Likewise, in the West, when a Christian seeks to present the Gospel to a non-believer, he needs to realize that the non-Christian will probably have a ‘religious’ worldview (strongly affected by the atheistic/agnostic evolutionary mindset), which is a huge barrier to the acceptance of the Gospel. This is because this humanist mindset is antagonistic to faith, not only in the truth of the Word of God, but also in its authority (i.e. man’s need for it). Thus, if what the first book of the Bible, Genesis, plainly says about God the Creator is deemed to be incorrect, why should anyone consider what the rest of the Bible says concerning God—as the Saviour who died on a cross, or as the Judge of all the earth? (Cf. John 3:12).

EASTERN MYSTICISM EVOLUTIONARY HUMANISM CHRISTIANITY
God’ is ‘everything there is’. God does not exist (except as a figment of imagination). God is Creator, Lawgiver, Judge and Saviour.
Reality is mystical. Reality is what we can observe. God is the ultimate reality.
The physical world is illusory. The physical world is real. The physical world is real.
Origins is not important. There was no beginning. Everything began with a big bang (if there was a beginning at all). God created everything by His Word.
Man is insignificant. Man is just an animal. Man is made in the image of God.
Right and wrong are complementary parts of the whole; no absolutes. Right and wrong are relative; no absolutes. Right and wrong are defined by God in the Bible.
Sin: causing disharmony. There is no such thing as sin. Sin: disobeying God.
Life’s goal is to escape from life. The goal is to pass on one’s genes. The goal is to please God.
‘Salvation’ comes through many incarnations. Salvation: not needed. Salvation is by God’s grace through faith in Christ’s death (for sin) and Resurrection.
Holy books: Each Eastern religion has its own, e.g. Hinduism: the Vedas and the Upanishads. Darwin’s Origin of Species. The Holy Bible.

The solution

The biblical worldview alone answers the questions that other religions raise but cannot solve, such as, who is God and what is He like? How do I get peace of mind about all the wrong things I have done? Why did Jesus Christ need to die for my sins?

For the Christian missionary/evangelist this means:

  1. He must hold the biblical worldview without reservation. He cannot change it in any way (e.g. by introducing theistic evolution or progressive creation/billions of years) to try and make it conform to the worldview of anyone he is speaking to. In short, he must accept the total authority of the Word of God.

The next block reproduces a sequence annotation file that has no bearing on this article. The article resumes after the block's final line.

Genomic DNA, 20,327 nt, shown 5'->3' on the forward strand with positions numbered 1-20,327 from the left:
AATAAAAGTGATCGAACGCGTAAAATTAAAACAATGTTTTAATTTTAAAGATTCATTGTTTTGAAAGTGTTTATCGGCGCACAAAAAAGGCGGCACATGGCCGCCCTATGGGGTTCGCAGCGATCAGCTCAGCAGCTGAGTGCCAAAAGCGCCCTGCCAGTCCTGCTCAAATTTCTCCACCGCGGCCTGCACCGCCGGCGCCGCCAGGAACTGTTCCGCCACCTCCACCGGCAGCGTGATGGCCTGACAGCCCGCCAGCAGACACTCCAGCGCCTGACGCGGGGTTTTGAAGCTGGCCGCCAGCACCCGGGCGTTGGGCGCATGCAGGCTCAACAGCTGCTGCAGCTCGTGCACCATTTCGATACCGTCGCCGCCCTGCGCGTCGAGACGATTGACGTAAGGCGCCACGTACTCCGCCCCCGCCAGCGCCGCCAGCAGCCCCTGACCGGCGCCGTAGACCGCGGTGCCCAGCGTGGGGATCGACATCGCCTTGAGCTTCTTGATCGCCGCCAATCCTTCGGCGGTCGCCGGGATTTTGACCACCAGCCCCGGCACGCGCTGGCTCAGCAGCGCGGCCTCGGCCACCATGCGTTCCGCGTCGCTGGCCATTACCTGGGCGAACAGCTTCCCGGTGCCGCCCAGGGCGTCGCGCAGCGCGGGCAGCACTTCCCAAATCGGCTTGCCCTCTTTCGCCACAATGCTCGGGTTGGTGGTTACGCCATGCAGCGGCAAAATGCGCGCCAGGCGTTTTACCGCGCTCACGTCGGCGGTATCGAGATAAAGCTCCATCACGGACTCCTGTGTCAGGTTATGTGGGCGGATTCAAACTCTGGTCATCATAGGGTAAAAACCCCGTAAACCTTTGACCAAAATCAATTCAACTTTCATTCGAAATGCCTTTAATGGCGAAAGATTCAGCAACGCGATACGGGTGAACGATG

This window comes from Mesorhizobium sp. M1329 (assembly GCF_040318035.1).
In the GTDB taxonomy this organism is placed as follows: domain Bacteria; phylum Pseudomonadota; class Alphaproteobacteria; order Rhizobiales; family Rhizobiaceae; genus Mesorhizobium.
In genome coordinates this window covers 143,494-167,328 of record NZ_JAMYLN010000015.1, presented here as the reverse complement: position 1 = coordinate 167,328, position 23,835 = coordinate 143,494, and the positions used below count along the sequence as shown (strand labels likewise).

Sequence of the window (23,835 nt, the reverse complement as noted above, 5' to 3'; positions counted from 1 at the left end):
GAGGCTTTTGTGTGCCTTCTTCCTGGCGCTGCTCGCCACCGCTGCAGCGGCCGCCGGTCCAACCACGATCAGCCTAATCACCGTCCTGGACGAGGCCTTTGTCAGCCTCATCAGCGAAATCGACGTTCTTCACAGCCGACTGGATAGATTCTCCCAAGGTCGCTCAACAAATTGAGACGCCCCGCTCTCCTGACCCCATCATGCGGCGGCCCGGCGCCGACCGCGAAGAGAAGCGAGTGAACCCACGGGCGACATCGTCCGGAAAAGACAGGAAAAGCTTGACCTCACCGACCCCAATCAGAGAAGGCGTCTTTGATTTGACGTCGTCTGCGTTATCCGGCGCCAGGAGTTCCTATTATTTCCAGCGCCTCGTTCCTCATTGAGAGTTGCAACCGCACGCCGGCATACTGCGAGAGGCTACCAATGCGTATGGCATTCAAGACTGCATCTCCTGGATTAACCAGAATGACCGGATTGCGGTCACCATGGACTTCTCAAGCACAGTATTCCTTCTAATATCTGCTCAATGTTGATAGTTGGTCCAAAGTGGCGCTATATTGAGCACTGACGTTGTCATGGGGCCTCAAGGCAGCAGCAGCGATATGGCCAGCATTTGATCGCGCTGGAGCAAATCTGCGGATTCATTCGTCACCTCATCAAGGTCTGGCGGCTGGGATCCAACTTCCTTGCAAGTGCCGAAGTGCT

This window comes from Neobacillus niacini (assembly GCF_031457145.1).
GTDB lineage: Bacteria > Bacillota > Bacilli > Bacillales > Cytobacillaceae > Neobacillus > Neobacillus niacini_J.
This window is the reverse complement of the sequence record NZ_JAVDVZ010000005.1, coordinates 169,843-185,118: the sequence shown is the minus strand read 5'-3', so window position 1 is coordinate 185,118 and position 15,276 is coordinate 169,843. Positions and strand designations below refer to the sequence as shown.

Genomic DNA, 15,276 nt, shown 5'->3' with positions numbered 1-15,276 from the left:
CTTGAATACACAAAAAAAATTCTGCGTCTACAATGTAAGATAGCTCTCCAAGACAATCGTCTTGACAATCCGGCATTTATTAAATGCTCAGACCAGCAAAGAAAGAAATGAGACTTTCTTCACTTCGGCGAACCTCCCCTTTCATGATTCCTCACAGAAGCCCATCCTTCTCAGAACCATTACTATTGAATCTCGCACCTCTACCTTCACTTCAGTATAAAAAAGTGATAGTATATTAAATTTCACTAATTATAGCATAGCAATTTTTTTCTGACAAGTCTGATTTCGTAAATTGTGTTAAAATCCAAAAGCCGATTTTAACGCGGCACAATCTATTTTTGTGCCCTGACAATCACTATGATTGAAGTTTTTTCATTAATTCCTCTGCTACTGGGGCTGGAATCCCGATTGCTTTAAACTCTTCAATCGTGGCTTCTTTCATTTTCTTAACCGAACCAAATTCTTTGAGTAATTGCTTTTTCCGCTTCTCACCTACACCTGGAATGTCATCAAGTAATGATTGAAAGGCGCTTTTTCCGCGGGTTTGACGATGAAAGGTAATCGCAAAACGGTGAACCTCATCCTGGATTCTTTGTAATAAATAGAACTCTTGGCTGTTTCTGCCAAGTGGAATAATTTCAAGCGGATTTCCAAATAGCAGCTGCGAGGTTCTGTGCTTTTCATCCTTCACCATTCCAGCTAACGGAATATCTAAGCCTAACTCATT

2. He needs to ascertain the worldview of the person he is trying to win. He must then be able to logically uphold and defend the biblical worldview against the arguments of the other worldview(s), and be able to answer the questions of seekers and sceptics. In short, he needs to replace the person’s evolutionary pantheistic or atheistic worldview with the biblical worldview.
  3. He needs to understand that evolution is either the basis of, or has been assimilated into, practically every anti-God religion world wide. He therefore needs to learn and use some of the simple arguments from science that refute evolutionary thinking.13

The evolutionary worldview and the biblical worldview are mutually exclusive—each totally opposes all the tenets of the other…

The biblical example

When the Apostle Paul sought to evangelize the idol-worshipping Greek philosophers of his day at Athens (Acts 17:16–34), he was addressing evolutionary polytheists and pantheists. The Epicureans believed that everything in the universe arose from a blind interplay of particles; the Stoics were pantheists and believed that ‘reason’, in the form of fate, governed all that happened.14 Paul first challenged and sought to change these two worldviews, before he referred to Jesus.

His approach was, after establishing a point of contact by referring to their ‘unknown God’ (v. 22–23):

  1. There is one, and only one, true God—He is Lord of Heaven and Earth (vv. 23–24).
  2. This God is the Creator—the world did not make itself (v. 24).
  3. Life comes from God—He gives all men life and breath, and everything else (v. 25).